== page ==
By any standards, 2020 has been a year of attention-consuming news stories. Even with the pandemic, unprecedented wildfires across huge swathes of the northern and southern hemispheres, and most recently the US elections, the debate about the future of capitalism has been playing out in the mainstream media, alongside questions about the conduct and responsibilities of companies in response to global issues such as inequality, climate change and public health.
Capitalism, and its consequences for society and the environment, are very much in the spotlight. Even committed capitalists are beginning to argue that capitalism, in its current form, is unsustainable – socially, environmentally, and economically. Yet capitalism’s core features of private enterprise and competitive markets are essential to addressing our greatest societal challenges and unleashing the transformations required to meet the Sustainable Development Goals (SDGs).
As part of its work to update its Vision 2050, the World Business Council for Sustainable Development (WBCSD) is releasing an issue brief advocating that now is the time for companies and investors to enter – and lead – the debate, not just about why capitalism needs to change, but about how we go about transforming it.
The issue brief, Reinventing Capitalism: a transformation agenda, synthesizes the best available thinking on why capitalism needs to be reinvented if it is to create the conditions for long-term business success, and the actions that business, investors and policy makers can take today to drive transformation.
WBCSD makes the case that the capitalism we need is one that rewards true value creation – not value extraction as today’s model does. Specifically, this means that all social and environmental costs and benefits should be internalized and reflected in the relative price of goods and services, and in companies’ profit & loss statements, costs of capital and market valuations.
WBCSD has long been committed to making more sustainable companies more successful. A reinvented capitalism focused on true value would lead to a world in which more companies innovate in ways that contribute to a flourishing society, capital markets properly value and reward inclusive, sustainable business practices and, as a result, more capital is mobilized to deliver the SDGs and the transition to a 1.5°C world.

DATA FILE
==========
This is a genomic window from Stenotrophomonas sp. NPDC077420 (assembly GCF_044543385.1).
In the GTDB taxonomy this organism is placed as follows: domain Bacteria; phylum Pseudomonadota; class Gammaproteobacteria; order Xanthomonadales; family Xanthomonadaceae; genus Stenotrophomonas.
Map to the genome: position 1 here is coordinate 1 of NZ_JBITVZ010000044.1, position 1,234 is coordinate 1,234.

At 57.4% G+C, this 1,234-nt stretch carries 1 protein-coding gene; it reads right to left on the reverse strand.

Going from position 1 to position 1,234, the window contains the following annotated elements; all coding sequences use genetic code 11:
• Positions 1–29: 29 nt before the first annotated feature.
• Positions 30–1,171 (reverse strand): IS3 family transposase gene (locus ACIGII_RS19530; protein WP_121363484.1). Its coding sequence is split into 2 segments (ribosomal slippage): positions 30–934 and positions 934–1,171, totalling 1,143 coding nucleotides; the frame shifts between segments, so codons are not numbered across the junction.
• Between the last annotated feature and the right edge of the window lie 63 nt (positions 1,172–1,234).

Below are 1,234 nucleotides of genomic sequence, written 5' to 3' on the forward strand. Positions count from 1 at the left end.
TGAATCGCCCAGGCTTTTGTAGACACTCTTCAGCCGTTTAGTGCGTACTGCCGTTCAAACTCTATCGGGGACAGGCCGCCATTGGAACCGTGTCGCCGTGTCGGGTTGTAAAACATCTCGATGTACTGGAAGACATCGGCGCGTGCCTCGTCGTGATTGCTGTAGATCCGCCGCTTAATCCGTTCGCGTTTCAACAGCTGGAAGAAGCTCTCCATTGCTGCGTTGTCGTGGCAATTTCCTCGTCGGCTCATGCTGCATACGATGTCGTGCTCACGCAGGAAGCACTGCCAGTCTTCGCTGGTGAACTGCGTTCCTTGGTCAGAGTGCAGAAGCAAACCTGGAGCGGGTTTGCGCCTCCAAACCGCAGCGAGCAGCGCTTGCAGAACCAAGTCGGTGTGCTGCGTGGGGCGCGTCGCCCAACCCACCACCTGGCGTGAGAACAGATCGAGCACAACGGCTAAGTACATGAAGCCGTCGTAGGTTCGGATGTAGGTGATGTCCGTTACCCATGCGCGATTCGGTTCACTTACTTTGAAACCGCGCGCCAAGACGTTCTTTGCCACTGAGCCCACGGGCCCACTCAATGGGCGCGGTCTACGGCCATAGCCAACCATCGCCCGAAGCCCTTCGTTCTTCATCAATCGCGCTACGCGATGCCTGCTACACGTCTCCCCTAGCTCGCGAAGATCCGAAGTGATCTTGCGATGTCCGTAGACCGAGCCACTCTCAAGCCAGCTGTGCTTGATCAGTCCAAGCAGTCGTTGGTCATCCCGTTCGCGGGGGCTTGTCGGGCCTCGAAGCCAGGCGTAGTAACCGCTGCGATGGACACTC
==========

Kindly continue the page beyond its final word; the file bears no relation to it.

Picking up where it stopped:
The issue brief argues that if we are to get to such a version of capitalism, we need to realign the incentives that drive businesses’ and investors’ behavior, adopting new and better ways of measuring performance, and tackle failures at the market and institutional level that favor financial value extraction over true value creation. A reinvented model of capitalism that address these failures will be characterized by five features: stakeholder-oriented, impact-internalizing, long-term, regenerative and accountable.
Reinventing capitalism along the lines suggested in this issue brief will, undoubtedly, be very challenging. It will require complementary action from businesses, investors and policy makers, with voluntary action from the private sector and changes to law and regulation going hand in hand. Business therefore has a critical role to play in shifting capitalism:
- “Walking the talk” – adapting and aligning business models, decision making processes, govern-ance models, incentives, approaches to tax, remuneration, reporting and accounting with a vision of capitalism that pursues true value
- Leveraging its relationships with other stakeholders – from suppliers and customers to policymakers and civil society – to influence the norms and rules that shape capitalism as a whole.
The issue brief, developed in partnership with Volans and EY, is part of a series of interim outputs linked to WBCSD’s current refresh of its Vision 2050, a landmark 2010 report that laid out a pathway to a world in which nine billion people are able to live well, within planetary boundaries, by mid-century. WBCSD is working together with 40 of its member companies to update this work and again provide business with a common agenda for action over the decade to come.